James stood still in the shadows for a long bit. The faint autumn breeze brought a whiff of cigarette smoke from the ashes on the ground. The white ashes were picked up and scattered in miniature dust devils across the grey cement. Officer James walked up Zuni for a couple miles before he hooked a right onto a residential street and plunked himself on Central, just off UNM campus. James pulled out a piece of paper from his wallet and the black pen which he always carried with him. He scribbled “Tonight, Amy Biel, Midnight, Shots fired” across the scrap. He grabbed a bit of soil from a mound outside one of the nicer houses and smeared a bit on his face and in his hair. Next Officer James pulled out the hip flask from his back pocket. He took a mouthful, swished it around and spat. Next he splashed a bit behind his ears and on his wrists.

James stumbled into The Frontier, where four Police Officers had just taken up their post to walk the restaurant and keep people out of trouble. “Hey, pigs!” He shouted. All four men snapped their attention directly to the stumbling, hunched, grimy person in ironed jeans. They exchanged glances. “What’sha matter? Deaf, piggies?” The biggest one walked over to James and clamped on James’s shoulder with an iron grip.

“Say that to my face.” The officer said.

James stepped back and placed his hand over the man’s. “ I don’t tolerate no disrepec! You address me by my rank and title: Pretty Boy.” He said, pointing a dirty thumb at his chest.

The officer removed his hand and closed it into a large fist right next to James’s ear. “You have some nerve, boy. I should punch you in your grimy jowls, pig. He said.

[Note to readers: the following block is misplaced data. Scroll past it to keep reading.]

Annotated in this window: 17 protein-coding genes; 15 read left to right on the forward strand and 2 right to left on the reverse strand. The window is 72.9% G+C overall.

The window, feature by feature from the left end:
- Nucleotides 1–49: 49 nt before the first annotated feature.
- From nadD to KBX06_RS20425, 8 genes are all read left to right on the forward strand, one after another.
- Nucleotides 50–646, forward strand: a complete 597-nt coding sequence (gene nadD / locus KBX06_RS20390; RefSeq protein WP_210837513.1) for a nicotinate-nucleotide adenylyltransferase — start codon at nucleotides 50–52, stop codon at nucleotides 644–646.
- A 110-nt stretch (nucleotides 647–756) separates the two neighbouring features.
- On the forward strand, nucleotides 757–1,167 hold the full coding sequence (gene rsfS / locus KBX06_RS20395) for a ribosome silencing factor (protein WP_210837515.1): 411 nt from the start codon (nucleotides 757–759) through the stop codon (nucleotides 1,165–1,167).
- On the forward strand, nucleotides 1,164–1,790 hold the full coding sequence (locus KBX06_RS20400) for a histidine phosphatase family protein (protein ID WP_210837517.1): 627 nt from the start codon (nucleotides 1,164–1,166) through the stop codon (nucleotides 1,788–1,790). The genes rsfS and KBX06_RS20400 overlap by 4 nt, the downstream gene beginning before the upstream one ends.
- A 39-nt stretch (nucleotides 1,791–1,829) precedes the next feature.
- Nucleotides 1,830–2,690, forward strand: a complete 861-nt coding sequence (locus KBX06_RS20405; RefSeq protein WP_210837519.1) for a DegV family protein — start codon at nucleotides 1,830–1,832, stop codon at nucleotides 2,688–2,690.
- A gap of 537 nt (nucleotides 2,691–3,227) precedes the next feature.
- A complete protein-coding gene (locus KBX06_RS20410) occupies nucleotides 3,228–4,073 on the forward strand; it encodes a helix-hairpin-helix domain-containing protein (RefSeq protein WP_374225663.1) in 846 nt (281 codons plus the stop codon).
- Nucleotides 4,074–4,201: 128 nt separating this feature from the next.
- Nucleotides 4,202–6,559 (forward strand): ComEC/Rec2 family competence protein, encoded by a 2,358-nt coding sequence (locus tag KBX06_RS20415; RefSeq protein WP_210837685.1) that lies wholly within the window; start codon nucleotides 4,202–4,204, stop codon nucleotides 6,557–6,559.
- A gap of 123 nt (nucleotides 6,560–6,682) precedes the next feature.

James smiled. “That’s the spirit! I like to know our boys have some spunk.” He took a step back towards the plate glass door. He pulled out the scrap of paper from his back pocket. “Here’s a bit of something for your time, gentlemen.” James made a slight inclination of his head then blew a raspberry and dashed out the door.

James walked down Yale to his car which was stashed behind Saggio’s as per an agreement with the owners. He climbed into his Tahoe and drove to his house. He changed his clothes then headed to Amy Biel High School.

The white building stood proudly on the corner. James drove slowly past, checking for any activity. He considered it ironic that this school was built in the oldest courthouse in Albuquerque. Justice wouldn’t be had tonight though. He only hoped that he would have backup for when the shooting started. James parked on the street a block down from Amy Biel. He put on his standard issue belt, polished to a high gloss, and checked his equipment: mace, collapsible baton, Tazer, Glock .45, and two extra magazines. Everything was accounted for. James did one last thing. He pulled his badge out of the glove box, shined it on his shirt and pinned it above his heart. “Officer James Bluntworth.” He said to himself. He drew a deep breath and slowly let it out. “Time to find a place to hide.” James stepped out of the white Tahoe and started walking around the block. He had two hours to kill yet so he started walking south along 4th, away from the school.